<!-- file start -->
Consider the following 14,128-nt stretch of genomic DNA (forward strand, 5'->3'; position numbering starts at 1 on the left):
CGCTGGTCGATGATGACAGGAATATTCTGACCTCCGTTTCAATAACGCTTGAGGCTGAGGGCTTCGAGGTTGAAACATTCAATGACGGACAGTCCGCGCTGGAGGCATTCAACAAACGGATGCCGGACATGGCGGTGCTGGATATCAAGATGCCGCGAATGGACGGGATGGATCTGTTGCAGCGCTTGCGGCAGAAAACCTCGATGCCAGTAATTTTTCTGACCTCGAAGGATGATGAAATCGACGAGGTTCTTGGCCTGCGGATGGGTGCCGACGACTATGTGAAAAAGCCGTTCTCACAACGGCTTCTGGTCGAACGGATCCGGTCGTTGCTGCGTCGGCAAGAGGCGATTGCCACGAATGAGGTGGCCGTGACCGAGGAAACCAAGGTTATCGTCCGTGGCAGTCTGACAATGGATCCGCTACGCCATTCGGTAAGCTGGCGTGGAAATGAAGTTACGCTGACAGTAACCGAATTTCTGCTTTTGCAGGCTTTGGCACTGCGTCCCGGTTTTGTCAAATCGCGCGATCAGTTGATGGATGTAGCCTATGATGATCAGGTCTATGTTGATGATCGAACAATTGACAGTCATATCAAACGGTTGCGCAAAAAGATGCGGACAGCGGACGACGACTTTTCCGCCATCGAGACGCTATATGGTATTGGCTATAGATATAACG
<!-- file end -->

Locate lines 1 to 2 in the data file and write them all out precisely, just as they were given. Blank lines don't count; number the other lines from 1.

Consider the following 14,128-nt stretch of genomic DNA (forward strand, 5'->3'; position numbering starts at 1 on the left):
CGCTGGTCGATGATGACAGGAATATTCTGACCTCCGTTTCAATAACGCTTGAGGCTGAGGGCTTCGAGGTTGAAACATTCAATGACGGACAGTCCGCGCTGGAGGCATTCAACAAACGGATGCCGGACATGGCGGTGCTGGATATCAAGATGCCGCGAATGGACGGGATGGATCTGTTGCAGCGCTTGCGGCAGAAAACCTCGATGCCAGTAATTTTTCTGACCTCGAAGGATGATGAAATCGACGAGGTTCTTGGCCTGCGGATGGGTGCCGACGACTATGTGAAAAAGCCGTTCTCACAACGGCTTCTGGTCGAACGGATCCGGTCGTTGCTGCGTCGGCAAGAGGCGATTGCCACGAATGAGGTGGCCGTGACCGAGGAAACCAAGGTTATCGTCCGTGGCAGTCTGACAATGGATCCGCTACGCCATTCGGTAAGCTGGCGTGGAAATGAAGTTACGCTGACAGTAACCGAATTTCTGCTTTTGCAGGCTTTGGCACTGCGTCCCGGTTTTGTCAAATCGCGCGATCAGTTGATGGATGTAGCCTATGATGATCAGGTCTATGTTGATGATCGAACAATTGACAGTCATATCAAACGGTTGCGCAAAAAGATGCGGACAGCGGACGACGACTTTTCCGCCATCGAGACGCTATATGGTATTGGCTATAGATATAACG